I have always taught high school, with the exception of a short stint as a middle school administrator, so my frame of mind is in the high school educational model.  When a student comes to high school, they are given a class schedule that includes some, most or all of the following:  English, math, science, social studies, physical education, health, and electives.  Throughout high school, students meet with their counselor periodically to review credits that are based on the requirements for earning their high school diploma; these requirements are based on state, district, and school standards.  But outside of a handful of students, do students really know why they are taking the classes that are required?  Are the classes that are required tailored to a student's preferences and interests for postsecondary education or career paths?  Oftentimes, the answer to these questions is no.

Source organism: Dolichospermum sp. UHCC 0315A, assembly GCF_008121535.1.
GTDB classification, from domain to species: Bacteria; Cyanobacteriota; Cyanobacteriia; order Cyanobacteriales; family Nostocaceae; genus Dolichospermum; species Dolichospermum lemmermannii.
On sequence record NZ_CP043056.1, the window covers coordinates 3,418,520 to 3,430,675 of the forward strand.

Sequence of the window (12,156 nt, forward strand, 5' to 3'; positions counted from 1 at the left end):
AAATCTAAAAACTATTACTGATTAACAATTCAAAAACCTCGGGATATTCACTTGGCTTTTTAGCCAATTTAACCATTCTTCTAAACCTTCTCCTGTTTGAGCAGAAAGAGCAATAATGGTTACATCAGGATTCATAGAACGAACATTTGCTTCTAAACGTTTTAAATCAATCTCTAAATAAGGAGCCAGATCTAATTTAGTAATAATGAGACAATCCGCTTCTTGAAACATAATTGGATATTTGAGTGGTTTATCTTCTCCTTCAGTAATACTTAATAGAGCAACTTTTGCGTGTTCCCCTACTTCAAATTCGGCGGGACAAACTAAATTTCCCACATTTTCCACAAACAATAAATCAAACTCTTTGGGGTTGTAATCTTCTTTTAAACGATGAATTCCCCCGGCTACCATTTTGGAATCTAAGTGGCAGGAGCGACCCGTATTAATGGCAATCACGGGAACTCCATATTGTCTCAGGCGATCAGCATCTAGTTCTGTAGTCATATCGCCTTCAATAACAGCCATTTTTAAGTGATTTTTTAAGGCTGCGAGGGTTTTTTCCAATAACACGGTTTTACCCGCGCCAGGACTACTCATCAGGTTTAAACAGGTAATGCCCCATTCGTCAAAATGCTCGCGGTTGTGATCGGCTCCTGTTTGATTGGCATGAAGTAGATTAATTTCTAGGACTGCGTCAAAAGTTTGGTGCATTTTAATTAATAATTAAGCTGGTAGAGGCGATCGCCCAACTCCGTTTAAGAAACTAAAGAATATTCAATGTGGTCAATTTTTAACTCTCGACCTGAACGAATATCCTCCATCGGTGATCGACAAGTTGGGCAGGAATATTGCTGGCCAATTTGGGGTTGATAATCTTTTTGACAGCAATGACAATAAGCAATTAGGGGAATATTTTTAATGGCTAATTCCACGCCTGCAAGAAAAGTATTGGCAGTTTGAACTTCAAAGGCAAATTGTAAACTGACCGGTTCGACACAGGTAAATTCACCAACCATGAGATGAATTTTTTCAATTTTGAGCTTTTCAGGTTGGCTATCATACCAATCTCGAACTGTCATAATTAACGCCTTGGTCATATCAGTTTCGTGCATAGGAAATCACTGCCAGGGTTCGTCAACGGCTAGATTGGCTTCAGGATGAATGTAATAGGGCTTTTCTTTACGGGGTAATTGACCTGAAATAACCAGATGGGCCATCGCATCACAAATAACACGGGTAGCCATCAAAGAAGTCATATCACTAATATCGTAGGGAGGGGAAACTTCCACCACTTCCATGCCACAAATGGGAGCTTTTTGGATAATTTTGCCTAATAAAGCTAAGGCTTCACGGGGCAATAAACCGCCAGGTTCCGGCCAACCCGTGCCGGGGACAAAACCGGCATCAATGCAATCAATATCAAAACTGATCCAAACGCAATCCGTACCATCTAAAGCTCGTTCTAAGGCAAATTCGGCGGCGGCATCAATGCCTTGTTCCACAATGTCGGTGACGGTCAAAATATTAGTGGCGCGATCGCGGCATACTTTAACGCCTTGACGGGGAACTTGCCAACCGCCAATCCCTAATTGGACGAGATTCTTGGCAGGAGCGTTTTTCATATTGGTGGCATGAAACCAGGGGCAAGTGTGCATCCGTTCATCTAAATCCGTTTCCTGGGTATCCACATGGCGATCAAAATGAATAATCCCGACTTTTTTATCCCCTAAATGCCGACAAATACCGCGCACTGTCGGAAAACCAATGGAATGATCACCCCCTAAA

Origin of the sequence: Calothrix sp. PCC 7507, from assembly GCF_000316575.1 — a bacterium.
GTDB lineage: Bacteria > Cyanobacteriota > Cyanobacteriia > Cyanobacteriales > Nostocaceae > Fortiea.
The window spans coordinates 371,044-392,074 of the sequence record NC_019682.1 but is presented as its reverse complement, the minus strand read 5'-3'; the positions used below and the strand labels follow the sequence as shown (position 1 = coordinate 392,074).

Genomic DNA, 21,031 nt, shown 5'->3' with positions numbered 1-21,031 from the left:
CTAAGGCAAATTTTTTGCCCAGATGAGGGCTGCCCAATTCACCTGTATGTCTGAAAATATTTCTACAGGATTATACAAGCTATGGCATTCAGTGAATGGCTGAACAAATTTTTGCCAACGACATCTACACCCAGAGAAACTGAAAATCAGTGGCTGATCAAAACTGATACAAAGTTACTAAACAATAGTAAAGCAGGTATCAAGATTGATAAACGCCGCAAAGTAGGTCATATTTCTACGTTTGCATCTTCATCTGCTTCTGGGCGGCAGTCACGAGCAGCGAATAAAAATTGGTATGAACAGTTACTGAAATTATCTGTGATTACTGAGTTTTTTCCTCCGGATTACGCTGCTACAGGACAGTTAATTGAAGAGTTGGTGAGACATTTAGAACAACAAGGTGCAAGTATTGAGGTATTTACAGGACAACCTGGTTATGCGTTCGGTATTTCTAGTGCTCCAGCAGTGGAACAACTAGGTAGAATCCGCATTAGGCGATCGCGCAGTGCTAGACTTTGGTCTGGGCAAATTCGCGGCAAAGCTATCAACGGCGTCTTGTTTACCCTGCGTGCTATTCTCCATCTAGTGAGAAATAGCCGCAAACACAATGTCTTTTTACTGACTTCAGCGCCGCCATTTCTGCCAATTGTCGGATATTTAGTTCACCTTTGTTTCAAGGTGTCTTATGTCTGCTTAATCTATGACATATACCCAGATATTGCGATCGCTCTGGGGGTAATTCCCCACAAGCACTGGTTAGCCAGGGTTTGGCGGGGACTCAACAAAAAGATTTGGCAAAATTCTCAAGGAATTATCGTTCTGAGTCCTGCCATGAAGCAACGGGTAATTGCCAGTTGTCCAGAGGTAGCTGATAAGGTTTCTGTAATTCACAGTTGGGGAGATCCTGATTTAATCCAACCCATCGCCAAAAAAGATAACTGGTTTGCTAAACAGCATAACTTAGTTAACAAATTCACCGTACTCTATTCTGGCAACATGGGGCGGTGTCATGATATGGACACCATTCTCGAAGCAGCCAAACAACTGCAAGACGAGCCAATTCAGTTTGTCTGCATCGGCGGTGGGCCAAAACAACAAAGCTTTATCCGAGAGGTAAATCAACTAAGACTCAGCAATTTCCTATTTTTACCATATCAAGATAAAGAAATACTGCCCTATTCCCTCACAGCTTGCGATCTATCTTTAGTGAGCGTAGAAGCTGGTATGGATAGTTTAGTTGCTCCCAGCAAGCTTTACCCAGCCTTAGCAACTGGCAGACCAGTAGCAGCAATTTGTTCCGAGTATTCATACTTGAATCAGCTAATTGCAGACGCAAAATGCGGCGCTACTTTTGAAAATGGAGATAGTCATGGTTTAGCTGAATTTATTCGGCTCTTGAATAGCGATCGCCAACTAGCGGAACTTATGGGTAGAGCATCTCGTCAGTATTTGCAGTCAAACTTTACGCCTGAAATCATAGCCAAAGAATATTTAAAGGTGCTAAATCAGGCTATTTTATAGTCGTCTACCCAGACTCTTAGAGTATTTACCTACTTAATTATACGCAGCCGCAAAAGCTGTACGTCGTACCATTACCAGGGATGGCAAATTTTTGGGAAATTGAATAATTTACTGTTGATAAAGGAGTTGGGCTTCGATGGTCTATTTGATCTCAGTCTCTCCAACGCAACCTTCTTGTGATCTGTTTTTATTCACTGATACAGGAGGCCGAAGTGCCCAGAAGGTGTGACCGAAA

As a result, schools are failing to fully prepare students for the future. Students don't know what they don't know about what is out there.  If a student wants to go to college, there is plenty of information available to them.  But what most students don't know is the vast amount of training and career options out there that don't require college.  Oftentimes, these "vocational" programs as they used to be called pay students to learn a trade, such as plumbing, and once they have completed the training, pay even more and include excellent benefits.  But while schools should have more information on trade programs and other choices for education and careers that don't require college, why should they stop there?  

Many schools around the country have specifically focused on career and technical education.  In these schools, students are introduced to a career path through classes beginning their freshman year.  Throughout their four years of high school, students complete the requirements needed for their diploma (math, science, English, etc.) and complete courses that will prepare them for further education or a career in their chosen pathway.